origin sentence: She never leaves the house. Why is she here today?

Using a religious term when it is just a simple: Why is she here today? for a story without any spiritual/religious context is just terrible… especially since it changes the atmosphere… and Chinese figures in dramas do not carelessly speak about religions as lame metaphors; they’re usually only talking about Buddha/spiritual metaphors when it is either a fantasy or old mythic story so for whatever reason the English team just changed the content and gives a wrong expression within a modern age story.


As an English editor, I would ask the origin translator to clarify if that’s the proper meaning. When something makes no sense and seems inserted or planted out of the blue, I have a hard time just letting that go when it’s my task. Fortunately, I volunteer with people who are as careful as I try to be.

When I find myself editing a drama I’m watching, I use positive self-talk to my critical mind:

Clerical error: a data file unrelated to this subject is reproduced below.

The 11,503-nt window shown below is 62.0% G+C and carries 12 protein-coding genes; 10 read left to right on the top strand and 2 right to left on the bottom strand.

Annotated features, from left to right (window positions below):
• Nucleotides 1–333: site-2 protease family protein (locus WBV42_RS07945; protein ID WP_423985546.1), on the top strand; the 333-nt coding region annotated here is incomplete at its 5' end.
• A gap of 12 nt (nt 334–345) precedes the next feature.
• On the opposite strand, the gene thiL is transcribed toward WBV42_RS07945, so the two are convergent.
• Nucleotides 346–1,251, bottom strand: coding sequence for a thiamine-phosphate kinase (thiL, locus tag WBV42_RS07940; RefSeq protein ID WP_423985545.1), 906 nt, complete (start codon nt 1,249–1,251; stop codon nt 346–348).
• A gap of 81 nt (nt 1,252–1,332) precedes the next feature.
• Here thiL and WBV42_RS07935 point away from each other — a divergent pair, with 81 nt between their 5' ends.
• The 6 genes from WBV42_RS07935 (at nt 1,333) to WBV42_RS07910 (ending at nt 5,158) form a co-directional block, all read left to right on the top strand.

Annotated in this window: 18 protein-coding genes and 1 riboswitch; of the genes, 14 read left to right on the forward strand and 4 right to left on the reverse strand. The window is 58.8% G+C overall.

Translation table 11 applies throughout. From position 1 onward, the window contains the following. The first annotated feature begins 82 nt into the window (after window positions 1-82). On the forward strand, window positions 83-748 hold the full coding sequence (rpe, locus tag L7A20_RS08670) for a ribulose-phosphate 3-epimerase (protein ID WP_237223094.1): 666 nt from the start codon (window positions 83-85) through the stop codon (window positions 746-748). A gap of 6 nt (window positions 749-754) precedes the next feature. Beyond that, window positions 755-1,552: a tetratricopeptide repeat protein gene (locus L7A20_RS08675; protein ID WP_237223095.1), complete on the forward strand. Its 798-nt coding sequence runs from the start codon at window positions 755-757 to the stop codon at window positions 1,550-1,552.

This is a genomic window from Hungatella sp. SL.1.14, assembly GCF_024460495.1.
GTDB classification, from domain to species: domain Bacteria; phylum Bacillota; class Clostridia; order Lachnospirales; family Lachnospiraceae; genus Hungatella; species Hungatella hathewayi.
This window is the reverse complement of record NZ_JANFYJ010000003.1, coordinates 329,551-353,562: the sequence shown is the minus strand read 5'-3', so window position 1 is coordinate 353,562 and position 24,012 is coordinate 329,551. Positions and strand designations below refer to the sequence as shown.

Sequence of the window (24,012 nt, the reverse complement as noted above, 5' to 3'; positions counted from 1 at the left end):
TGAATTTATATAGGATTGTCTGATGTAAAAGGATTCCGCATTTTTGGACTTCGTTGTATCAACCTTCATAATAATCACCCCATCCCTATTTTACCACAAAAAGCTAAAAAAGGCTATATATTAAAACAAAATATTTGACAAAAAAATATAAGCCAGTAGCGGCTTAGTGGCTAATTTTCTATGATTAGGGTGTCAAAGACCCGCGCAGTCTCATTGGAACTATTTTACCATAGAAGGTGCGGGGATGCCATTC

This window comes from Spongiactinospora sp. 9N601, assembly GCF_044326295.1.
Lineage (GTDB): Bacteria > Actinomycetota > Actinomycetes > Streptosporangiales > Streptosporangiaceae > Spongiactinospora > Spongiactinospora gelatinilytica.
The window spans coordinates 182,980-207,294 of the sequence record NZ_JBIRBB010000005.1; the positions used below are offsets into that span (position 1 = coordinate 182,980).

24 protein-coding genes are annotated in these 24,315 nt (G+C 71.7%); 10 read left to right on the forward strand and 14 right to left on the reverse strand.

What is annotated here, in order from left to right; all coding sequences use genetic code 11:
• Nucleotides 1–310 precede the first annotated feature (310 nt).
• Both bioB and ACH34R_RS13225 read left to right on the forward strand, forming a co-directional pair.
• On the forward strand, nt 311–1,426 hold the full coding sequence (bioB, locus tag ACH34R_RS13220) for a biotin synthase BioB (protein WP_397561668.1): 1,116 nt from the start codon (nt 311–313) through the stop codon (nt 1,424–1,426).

Just breathe, relax and enjoy the show.
It’s okay. Nobody’s perfect.
Let go and let the universe’s Higher Power be in control.
All you have is now. Live in this moment.
You can’t always work. It’s time to play :hugs:

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I really hope that those subtitles were eventually corrected, if the shows are still on Viki :open_mouth:

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Sometimes it is necessary to not want everything to be ‘perfect’ otherwise you’ll never be able to finish something :slight_smile:

When I see something like that I’m always unsure if I should contact the English team or not bc some may get angry when an ‘outsider’ says that the English line is not what’s said in the origin language.